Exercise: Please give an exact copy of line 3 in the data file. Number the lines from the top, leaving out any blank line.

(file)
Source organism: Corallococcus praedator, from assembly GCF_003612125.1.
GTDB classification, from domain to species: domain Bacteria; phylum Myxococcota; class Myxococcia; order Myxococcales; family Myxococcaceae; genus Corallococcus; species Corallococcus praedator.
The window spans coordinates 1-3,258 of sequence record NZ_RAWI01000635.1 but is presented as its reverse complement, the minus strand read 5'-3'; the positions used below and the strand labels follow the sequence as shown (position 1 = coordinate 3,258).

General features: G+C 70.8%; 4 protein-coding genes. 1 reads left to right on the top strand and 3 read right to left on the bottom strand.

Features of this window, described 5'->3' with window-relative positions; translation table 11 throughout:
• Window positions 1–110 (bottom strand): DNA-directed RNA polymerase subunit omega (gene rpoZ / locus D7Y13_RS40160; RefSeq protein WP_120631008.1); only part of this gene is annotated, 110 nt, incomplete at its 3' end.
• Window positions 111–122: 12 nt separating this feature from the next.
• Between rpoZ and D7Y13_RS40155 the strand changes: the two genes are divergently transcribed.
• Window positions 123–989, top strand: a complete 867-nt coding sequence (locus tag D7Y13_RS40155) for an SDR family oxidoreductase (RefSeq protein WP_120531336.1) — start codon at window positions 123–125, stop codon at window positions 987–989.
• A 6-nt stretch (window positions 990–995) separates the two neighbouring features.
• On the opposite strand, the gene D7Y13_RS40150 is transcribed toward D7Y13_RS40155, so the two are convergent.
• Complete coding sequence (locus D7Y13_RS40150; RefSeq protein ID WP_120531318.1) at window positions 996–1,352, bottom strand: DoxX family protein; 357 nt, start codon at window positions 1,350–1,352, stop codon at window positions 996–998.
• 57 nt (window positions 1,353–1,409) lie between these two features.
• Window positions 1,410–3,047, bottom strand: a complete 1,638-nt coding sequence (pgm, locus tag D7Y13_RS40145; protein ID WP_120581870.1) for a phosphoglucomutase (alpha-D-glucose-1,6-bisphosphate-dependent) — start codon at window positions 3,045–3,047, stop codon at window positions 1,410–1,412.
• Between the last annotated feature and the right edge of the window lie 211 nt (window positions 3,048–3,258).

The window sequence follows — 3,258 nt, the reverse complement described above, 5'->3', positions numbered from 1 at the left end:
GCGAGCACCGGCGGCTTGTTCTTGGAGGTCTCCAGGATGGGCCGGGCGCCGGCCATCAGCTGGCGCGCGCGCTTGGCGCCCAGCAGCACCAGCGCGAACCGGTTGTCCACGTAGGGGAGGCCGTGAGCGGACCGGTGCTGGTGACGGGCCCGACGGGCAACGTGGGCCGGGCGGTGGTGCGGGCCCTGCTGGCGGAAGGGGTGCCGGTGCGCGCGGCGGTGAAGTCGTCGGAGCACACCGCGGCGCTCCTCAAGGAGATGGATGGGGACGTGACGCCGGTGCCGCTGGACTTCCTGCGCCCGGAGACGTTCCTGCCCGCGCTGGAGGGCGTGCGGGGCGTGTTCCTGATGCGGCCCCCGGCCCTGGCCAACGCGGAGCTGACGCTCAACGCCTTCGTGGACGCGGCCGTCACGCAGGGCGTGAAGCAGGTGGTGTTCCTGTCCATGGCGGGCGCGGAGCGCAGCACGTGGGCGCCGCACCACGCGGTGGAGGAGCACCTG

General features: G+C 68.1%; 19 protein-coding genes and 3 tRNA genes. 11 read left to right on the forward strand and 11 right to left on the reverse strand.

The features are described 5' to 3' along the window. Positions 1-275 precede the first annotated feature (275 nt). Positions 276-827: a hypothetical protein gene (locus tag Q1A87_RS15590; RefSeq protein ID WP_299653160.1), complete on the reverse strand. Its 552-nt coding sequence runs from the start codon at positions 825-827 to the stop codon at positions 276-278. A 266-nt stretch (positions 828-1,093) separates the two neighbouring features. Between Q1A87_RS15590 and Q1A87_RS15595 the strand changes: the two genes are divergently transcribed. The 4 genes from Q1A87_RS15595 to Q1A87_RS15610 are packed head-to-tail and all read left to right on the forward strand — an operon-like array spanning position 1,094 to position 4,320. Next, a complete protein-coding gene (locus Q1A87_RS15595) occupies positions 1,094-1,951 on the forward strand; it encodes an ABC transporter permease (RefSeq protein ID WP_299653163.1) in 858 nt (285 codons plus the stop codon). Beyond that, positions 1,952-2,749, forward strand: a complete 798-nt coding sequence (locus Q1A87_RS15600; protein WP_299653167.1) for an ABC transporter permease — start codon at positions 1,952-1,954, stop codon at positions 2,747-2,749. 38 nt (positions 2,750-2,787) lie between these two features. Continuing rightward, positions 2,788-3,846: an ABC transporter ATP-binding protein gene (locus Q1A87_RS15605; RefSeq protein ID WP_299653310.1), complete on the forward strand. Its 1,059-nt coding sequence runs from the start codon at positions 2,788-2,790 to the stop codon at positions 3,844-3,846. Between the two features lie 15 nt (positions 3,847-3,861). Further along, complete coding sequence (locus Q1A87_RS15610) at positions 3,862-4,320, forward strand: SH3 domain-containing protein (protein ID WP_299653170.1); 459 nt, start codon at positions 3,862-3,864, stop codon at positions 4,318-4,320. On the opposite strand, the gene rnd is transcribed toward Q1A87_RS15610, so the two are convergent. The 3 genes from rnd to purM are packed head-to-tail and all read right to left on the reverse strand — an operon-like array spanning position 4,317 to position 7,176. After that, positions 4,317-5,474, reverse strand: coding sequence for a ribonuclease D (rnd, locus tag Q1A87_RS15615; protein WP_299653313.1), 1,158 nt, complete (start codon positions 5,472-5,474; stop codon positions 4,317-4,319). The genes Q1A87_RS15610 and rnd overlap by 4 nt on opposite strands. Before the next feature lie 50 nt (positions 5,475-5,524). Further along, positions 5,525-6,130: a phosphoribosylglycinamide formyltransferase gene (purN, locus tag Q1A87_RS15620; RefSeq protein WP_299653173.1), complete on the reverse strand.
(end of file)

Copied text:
The window spans coordinates 1-3,258 of sequence record NZ_RAWI01000635.1 but is presented as its reverse complement, the minus strand read 5'-3'; the positions used below and the strand labels follow the sequence as shown (position 1 = coordinate 3,258).